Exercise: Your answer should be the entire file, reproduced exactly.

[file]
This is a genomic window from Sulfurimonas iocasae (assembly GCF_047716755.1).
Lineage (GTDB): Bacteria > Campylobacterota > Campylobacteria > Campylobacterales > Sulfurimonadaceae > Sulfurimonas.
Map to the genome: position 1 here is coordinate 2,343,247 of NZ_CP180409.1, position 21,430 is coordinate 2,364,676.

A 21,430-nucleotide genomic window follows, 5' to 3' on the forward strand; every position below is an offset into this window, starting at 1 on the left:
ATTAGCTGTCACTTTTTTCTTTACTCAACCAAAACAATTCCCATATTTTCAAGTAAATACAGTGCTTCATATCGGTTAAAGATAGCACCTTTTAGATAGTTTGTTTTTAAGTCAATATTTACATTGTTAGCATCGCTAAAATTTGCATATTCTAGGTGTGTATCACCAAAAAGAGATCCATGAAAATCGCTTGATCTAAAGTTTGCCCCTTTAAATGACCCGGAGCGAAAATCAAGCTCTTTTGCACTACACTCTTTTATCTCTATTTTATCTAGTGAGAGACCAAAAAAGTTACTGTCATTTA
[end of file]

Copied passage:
This is a genomic window from Sulfurimonas iocasae (assembly GCF_047716755.1).
Lineage (GTDB): Bacteria > Campylobacterota > Campylobacteria > Campylobacterales > Sulfurimonadaceae > Sulfurimonas.
Map to the genome: position 1 here is coordinate 2,343,247 of NZ_CP180409.1, position 21,430 is coordinate 2,364,676.

A 21,430-nucleotide genomic window follows, 5' to 3' on the forward strand; every position below is an offset into this window, starting at 1 on the left:
ATTAGCTGTCACTTTTTTCTTTACTCAACCAAAACAATTCCCATATTTTCAAGTAAATACAGTGCTTCATATCGGTTAAAGATAGCACCTTTTAGATAGTTTGTTTTTAAGTCAATATTTACATTGTTAGCATCGCTAAAATTTGCATATTCTAGGTGTGTATCACCAAAAAGAGATCCATGAAAATCGCTTGATCTAAAGTTTGCCCCTTTAAATGACCCGGAGCGAAAATCAAGCTCTTTTGCACTACACTCTTTTATCTCTATTTTATCTAGTGAGAGACCAAAAAAGTTACTGTCATTTA